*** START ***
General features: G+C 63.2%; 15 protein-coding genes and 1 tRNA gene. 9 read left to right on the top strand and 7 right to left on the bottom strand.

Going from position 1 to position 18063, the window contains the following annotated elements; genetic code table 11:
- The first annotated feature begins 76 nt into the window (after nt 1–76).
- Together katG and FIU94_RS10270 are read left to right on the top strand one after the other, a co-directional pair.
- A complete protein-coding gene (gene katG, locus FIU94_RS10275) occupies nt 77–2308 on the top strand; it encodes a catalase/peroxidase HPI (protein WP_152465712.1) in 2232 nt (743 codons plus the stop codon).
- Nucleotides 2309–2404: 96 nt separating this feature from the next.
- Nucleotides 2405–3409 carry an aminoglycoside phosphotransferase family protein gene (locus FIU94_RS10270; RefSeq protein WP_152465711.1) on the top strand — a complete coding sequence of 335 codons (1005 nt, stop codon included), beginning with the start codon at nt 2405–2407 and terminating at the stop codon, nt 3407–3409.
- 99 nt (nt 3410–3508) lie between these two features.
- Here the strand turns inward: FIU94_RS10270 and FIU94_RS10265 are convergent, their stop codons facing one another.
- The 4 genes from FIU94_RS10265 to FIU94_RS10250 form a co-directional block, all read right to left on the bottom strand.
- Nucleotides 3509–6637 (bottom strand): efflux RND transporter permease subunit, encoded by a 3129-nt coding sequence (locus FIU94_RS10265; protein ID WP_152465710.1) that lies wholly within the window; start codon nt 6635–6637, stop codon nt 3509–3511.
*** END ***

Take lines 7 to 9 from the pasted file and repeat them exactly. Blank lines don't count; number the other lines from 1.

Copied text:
- Nucleotides 2405–3409 carry an aminoglycoside phosphotransferase family protein gene (locus FIU94_RS10270; RefSeq protein WP_152465711.1) on the top strand — a complete coding sequence of 335 codons (1005 nt, stop codon included), beginning with the start codon at nt 2405–2407 and terminating at the stop codon, nt 3407–3409.
- 99 nt (nt 3410–3508) lie between these two features.
- Here the strand turns inward: FIU94_RS10270 and FIU94_RS10265 are convergent, their stop codons facing one another.